Dancing with masks in the proto-historic near east

Yosef Garfinkel*

*Corresponding author for this work

Research output: Chapter in Book/Report/Conference proceedingChapterpeer-review

3 Scopus citations

Abstract

General Thoughts on Ritual Behaviour Before going into the details of my particular topic, dancing with masks in the proto-historic Near East, I will make a general comment on the main topic of this volume: the importance of play and ritual in religious studies. Definitions of religion, its origin and development and its connection to society and ecology have been extensively addressed by anthropologists, from the founding fathers of the discipline up to today (see, for example, Tylor 1871; Frazer 1911; Durkheim 1912; Radcliffe-Brown 1922; Evans-Pritchard 1937; Malinowski 1948; Lévi-Strauss 1962; Bloch 1989; Rappaport 1999). It is not my intention here to summarize the different approaches to religion, as this has been done in numerous introductions to anthropology (see, for example, Grimes 1985; Morris 1987; Glazier 1997; Bowie 2000), and archaeologists have also written on the matter quite extensively from their own point of view (see, for example, Renfrew 1985; Marcus & Flannery 1994; Mithen 1996; Verhoeven 2002; Kyriakidis 2007). For our purposes, religion can be defined as the picture that people in a certain culture have in mind about the world, supernatural powers and the role of the individual in that system. As summarized by Rappaport in the introduction to his monumental book Ritual and Religion in the Making of Humanity: “No society known to anthropology or history is devoid of what reasonable observers would agree is religion. … Given the central place that religious considerations have occupied in the thoughts and actions of men and women in all times and places, and given the amount of energy, blood, time and wealth that have been spent building temples, supporting priests, sacrificing to gods and killing infidels, it is hard to imagine that religion, as bizarre as some of its manifestations may seem, is not in some way indispensable to the species” (1999: 1-2). There are probably hundreds of definitions in scholarly literature for the terms religion, cult and ritual. As a matter of fact, even in a given culture different individuals offer different interpretations of their own common religion. Some aspects of religion may intentionally be left vague, and some religions have ‘secret societies’ in which parts of the religion remain unavailable to large segments of the society.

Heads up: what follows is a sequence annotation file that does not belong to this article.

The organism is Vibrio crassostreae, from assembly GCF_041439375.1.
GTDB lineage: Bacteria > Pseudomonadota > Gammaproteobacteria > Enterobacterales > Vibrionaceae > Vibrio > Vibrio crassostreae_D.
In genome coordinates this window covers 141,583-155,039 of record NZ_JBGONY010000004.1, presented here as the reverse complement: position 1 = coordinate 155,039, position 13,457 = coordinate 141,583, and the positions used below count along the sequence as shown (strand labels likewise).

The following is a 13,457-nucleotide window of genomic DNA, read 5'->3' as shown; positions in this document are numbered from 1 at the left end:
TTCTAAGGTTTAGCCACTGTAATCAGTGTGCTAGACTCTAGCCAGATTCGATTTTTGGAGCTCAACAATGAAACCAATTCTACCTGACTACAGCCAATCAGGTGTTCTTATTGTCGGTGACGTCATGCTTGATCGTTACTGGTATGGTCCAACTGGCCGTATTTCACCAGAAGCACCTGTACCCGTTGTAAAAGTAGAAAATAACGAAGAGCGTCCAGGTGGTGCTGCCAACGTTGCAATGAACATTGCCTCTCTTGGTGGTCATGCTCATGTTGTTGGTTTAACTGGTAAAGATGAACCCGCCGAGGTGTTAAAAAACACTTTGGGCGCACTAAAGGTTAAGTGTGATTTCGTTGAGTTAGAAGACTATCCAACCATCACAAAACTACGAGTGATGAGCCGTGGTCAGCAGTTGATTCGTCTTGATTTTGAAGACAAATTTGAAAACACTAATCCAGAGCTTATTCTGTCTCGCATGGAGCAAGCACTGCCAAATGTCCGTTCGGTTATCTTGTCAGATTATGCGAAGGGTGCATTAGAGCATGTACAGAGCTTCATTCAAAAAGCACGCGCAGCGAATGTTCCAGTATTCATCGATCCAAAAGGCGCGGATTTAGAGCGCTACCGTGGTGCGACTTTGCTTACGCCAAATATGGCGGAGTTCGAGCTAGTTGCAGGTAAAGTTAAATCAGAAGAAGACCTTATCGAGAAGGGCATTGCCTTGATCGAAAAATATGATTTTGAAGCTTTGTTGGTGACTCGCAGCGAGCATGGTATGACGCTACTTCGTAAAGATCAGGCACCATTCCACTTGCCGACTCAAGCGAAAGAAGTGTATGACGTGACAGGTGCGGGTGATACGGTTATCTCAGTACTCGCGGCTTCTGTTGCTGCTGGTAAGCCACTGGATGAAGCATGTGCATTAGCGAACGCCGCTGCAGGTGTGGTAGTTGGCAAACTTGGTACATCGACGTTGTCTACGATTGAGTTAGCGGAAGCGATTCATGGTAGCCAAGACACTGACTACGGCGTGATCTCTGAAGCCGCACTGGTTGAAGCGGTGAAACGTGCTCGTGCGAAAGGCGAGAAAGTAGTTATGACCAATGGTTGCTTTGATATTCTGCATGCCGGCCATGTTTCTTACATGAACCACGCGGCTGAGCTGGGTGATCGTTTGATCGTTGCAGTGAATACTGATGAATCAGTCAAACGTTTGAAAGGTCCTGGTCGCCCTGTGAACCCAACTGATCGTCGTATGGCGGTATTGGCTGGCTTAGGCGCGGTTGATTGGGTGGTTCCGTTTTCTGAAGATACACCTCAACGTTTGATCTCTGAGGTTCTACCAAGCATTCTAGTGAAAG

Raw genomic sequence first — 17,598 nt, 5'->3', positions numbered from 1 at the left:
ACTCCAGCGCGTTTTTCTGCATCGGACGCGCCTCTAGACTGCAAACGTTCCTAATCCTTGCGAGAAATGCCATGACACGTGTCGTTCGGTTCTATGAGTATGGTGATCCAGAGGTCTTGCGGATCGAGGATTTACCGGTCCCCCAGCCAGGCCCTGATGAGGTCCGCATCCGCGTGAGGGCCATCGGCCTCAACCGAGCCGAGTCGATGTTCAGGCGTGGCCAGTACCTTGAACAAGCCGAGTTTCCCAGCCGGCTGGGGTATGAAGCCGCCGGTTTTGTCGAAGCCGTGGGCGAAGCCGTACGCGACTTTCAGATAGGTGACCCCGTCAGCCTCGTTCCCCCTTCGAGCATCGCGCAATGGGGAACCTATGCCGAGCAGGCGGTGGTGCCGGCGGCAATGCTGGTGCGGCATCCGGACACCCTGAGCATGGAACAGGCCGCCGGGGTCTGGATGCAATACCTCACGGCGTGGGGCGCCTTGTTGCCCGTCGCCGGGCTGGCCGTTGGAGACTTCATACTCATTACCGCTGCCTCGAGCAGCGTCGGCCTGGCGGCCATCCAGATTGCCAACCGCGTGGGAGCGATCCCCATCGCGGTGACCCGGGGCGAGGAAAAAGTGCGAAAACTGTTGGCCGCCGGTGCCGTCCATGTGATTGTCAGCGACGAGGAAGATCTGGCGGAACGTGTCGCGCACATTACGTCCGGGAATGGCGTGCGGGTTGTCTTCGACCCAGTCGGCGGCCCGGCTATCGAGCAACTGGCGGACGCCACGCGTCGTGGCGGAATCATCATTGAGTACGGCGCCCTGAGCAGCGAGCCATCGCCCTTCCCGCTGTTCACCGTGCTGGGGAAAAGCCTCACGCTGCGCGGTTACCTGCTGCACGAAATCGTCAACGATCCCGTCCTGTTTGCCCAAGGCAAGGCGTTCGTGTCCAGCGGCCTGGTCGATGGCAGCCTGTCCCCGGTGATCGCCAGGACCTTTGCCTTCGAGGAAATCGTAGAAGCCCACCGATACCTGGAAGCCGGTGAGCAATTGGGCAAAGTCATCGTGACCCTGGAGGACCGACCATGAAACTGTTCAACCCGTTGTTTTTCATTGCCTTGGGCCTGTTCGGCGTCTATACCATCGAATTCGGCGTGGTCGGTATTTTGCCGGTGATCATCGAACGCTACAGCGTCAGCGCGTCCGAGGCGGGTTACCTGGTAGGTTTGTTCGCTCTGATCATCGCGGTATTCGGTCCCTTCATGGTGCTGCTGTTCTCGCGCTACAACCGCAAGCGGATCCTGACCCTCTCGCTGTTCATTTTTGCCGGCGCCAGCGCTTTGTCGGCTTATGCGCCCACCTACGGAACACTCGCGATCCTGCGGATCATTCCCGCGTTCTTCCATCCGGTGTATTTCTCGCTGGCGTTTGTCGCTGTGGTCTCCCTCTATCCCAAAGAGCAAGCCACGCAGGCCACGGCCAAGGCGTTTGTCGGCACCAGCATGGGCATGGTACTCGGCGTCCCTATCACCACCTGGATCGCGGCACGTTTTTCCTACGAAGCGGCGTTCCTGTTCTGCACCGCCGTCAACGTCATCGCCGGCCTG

Original languageAmerican English
Title of host publicationRitual, Play and Belief, in Evolution and Early Human Societies
PublisherCambridge University Press
Pages143-169
Number of pages27
ISBN (Electronic)9781316534663
ISBN (Print)9781107143562
DOIs
StatePublished - 1 Jan 2017

Bibliographical note

Publisher Copyright:
© Cambridge University Press 2018.

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